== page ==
Parkinson’s disease involves monocytic alterations in the blood


The behavior of immune cells in the blood is so different in patients with Parkinson’s disease that it advocates for a new type of supplementary medicine, which can regulate the immune system and thus inhibit the deterioration of the brain.

These are the perspectives in a new study which researchers from the Department of Biomedicine at Aarhus University, Denmark, are behind.

The article has just been published in the scientific journal Movement Disorders.

“The research project confirms a growing theory that Parkinson’s disease is not only a brain disease, but is also connected with the immune system.

Both in the brain and the rest of the body,” says Marina Romero-Ramos, associate professor of neuroscience, who leads the team behind the study.

PhD Sara Konstantin Nissen, who is the study’s first author adds:

“This knowledge may in the long term lead to the development of supplementary immune-regulating treatment being combined with the current medical treatment with the drug L-dopa, which only has an effect on the brain and the symptoms.

We believe such an additional drug might help to slow down the progression of the disease,” says PhD Sara Konstantin Nissen.

Parkinson’s disease is characterised by the slow degeneration of the neurons in brain due to the abnormal accumulation of a protein called alpha-synuclein.

This leads to the patients shaking and then to the slow, stiff movements which many people associate with the disease.

In the new study, researchers have subjected blood samples from 29 Parkinson’s patients and 20 control subjects to the protein alpha-synuclein and ascertained that the immune cells in the blood from Parkinson’s patients are significantly worse at regulating the immune markers on the cell surface and that they are also less efficient to secrete anti-inflammatory molecules than the controls’ cells.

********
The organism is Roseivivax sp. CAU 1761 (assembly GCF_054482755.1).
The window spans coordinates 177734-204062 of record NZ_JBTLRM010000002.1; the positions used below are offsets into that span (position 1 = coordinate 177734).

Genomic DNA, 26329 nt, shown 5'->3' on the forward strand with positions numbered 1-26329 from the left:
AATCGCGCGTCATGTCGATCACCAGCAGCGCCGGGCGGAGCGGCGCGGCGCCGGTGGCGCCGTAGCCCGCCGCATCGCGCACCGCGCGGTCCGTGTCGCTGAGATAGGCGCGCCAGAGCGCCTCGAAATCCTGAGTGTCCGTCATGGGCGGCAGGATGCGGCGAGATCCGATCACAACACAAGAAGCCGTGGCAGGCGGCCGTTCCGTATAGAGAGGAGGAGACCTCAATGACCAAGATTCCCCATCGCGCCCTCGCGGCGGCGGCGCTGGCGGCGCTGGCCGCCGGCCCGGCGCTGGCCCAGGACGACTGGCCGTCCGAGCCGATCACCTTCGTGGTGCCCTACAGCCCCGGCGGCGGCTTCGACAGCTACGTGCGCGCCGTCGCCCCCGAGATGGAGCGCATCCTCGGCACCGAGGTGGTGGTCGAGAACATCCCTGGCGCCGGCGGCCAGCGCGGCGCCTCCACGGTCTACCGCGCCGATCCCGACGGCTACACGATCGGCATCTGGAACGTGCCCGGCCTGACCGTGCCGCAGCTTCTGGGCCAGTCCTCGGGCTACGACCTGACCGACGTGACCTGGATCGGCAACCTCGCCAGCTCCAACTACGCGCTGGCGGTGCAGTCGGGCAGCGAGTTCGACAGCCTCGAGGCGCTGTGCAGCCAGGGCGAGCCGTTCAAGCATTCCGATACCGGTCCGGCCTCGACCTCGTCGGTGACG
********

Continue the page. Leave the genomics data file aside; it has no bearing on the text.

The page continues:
“The immune system functions in a delicate balance. On the one hand, it cleans up invasive microorganisms and accumulations of unwanted proteins, such as alpha-synuclein, and does so by creating an inflammatory condition.

But on the other hand, the immune system must also avoid damaging the body’s own cells via too much inflammation, and apparently this balance goes awry in the case of Parkinson’s disease,” says Sara Konstantin Nissen.

She adds that in research circles it is believed that immune cells in the blood, which contain (or express) a certain receptor called CD163 on their surface, migrate into the brains of Parkinson’s patients.

It has been thought that the cells help to clean up the accumulations of the alpha-synuclein which damages the brain, but with the present study it is now suggested that the cells in question are already incorrectly regulated in the bloodstream – before they reach the brain.

“This leads us to believe that it might be possible to, at the very least, slow down the degeneration of the neurons in the brain of Parkinson’s patients by regulating the immune system with medicine,” says Sara Konstantin Nissen.

In the new study, researchers have subjected blood samples from 29 Parkinson’s patients and 20 control subjects to the protein alpha-synuclein and ascertained that the immune cells in the blood from Parkinson’s patients are significantly worse at regulating the immune markers on the cell surface and that they are also less efficient to secrete anti-inflammatory molecules than the controls’ cells.

In addition to paving the way for supplemental medication for patients who have already been diagnosed with Parkinson’s, Sara Konstantin Nissen also points out that the study suggests new ways of preventing or delaying the development of Parkinson’s disease.

This can be achieved by keeping a watchful eye on people who have an increased risk of developing Parkinson’s disease, for example those persons diagnosed with REM sleep behaviour disorder (RBD), a disease where patients act vividly their dreams .